The D’OXYVA®  device is a simple, commercially- available device to deliver transdermal carbon dioxide (CO2). It consists of a patented and patent-pending ergonomic polymer shell that is propelled by a patented single-use mini steel pressurized cartridge (45 psi) filled with pharmaceutical-grade (99.5%) liquid, purified CO2. The mini-steel cylinder is GMP-compliant, and recyclable.

D’OXYVA was identified by the IRB in a human clinical trial as a non-significant risk (NSR) device.

The D’OXYVA device is manufactured in the United States and other countries. D’OXYVA is an ISO-complaint device, which means that Circularity Healthcare, LLC has received a certification to certify that D’OXYVA fulfills all of the international requirements for medical device regulations, like risk assessment and maintaining effective processes for safe design, manufacture and distribution.manufacture and distribution.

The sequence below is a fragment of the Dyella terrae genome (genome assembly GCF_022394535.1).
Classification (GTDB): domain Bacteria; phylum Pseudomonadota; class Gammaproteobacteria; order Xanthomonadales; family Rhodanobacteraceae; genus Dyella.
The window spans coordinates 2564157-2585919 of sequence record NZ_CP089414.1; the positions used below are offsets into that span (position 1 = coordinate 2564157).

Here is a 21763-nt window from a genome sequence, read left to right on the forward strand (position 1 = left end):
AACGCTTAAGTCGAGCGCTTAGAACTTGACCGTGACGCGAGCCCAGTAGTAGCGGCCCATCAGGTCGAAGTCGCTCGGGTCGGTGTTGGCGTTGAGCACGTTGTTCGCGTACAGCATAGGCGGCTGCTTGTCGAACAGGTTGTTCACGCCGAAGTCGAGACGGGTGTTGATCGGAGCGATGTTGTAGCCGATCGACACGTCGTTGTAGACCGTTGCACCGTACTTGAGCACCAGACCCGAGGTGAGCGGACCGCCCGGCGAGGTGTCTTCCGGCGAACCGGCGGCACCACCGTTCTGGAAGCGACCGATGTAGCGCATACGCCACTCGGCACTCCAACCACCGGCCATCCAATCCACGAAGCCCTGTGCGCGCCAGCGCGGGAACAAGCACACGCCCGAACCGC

WHO IS INVOLVED IN IMPROVING HEALTHCARE FOR PATIENTS?

CO2 is the protagonist in D’OXYVA’s revolutionary approach to improving healthcare and patients’ quality of life. The medical device causes controlled ischemia-like stress in a local area of the body to promote central nervous system activity and circulate humoral agents that favor micro-circulation, especially at the organ capillary beds.

Adequate blood flow in the capillary bed is essential for tissue survival and optimal organ function. If blood passes too fast or does not pass at all, the tissue cannot extract O2 efficiently and will generate what is known as capillary dysfunction, which is related to chronic pain, poor wound healing, diabetic neuropathy and Alzheimer’s disease, among other conditions.

 

WHAT DO WE USUALLY REMEMBER ABOUT CO2?